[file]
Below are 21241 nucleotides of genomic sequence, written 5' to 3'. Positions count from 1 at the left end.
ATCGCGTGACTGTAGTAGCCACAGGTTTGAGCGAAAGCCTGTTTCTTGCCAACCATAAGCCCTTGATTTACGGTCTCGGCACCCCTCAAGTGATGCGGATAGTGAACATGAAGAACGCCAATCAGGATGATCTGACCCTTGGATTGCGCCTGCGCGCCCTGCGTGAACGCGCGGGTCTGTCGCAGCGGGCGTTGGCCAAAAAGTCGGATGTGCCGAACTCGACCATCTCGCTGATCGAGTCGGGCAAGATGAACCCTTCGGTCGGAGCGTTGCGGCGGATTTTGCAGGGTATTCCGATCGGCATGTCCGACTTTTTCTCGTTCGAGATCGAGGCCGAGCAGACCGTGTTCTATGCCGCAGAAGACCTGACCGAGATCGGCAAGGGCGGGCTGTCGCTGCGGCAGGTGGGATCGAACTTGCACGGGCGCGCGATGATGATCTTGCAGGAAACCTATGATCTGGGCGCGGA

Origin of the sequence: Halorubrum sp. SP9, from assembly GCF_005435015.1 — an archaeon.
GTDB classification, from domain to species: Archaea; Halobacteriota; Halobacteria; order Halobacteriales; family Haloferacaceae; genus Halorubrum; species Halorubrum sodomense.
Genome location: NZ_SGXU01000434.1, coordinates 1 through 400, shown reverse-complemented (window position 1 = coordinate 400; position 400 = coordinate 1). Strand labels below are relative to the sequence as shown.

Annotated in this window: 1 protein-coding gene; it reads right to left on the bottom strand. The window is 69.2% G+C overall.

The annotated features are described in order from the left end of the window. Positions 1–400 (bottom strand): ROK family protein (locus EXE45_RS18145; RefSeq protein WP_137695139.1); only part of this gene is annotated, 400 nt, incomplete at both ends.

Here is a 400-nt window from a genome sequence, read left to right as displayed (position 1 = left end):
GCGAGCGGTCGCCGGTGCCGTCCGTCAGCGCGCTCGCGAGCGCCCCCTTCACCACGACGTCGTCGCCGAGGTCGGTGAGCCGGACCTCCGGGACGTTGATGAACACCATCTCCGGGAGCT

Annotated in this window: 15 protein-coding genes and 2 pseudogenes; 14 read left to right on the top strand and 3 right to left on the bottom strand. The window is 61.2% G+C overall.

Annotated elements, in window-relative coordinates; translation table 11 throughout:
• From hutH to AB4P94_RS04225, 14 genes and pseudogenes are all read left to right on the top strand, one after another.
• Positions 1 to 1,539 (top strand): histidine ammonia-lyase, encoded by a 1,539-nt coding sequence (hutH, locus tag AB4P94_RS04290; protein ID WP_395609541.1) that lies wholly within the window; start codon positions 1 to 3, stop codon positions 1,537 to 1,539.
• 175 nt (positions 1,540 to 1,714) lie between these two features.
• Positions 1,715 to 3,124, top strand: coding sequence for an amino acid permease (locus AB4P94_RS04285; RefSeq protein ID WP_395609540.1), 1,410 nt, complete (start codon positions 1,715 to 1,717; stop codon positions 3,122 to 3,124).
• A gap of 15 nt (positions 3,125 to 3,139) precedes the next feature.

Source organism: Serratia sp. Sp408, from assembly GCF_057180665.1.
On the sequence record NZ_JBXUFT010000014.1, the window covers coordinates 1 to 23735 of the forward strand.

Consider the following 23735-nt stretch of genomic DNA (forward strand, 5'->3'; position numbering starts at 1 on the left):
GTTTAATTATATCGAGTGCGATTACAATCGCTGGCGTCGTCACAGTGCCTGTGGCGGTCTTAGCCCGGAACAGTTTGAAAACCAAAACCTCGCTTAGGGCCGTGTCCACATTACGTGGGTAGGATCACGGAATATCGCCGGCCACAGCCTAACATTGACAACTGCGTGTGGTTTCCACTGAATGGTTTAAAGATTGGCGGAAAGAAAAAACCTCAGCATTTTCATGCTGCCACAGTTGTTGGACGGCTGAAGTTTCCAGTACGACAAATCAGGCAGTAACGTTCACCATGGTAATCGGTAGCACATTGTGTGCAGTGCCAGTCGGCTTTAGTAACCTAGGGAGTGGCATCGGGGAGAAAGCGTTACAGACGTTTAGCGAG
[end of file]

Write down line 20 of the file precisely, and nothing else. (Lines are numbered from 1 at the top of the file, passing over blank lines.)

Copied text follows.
GTTTAATTATATCGAGTGCGATTACAATCGCTGGCGTCGTCACAGTGCCTGTGGCGGTCTTAGCCCGGAACAGTTTGAAAACCAAAACCTCGCTTAGGGCCGTGTCCACATTACGTGGGTAGGATCACGGAATATCGCCGGCCACAGCCTAACATTGACAACTGCGTGTGGTTTCCACTGAATGGTTTAAAGATTGGCGGAAAGAAAAAACCTCAGCATTTTCATGCTGCCACAGTTGTTGGACGGCTGAAGTTTCCAGTACGACAAATCAGGCAGTAACGTTCACCATGGTAATCGGTAGCACATTGTGTGCAGTGCCAGTCGGCTTTAGTAACCTAGGGAGTGGCATCGGGGAGAAAGCGTTACAGACGTTTAGCGAG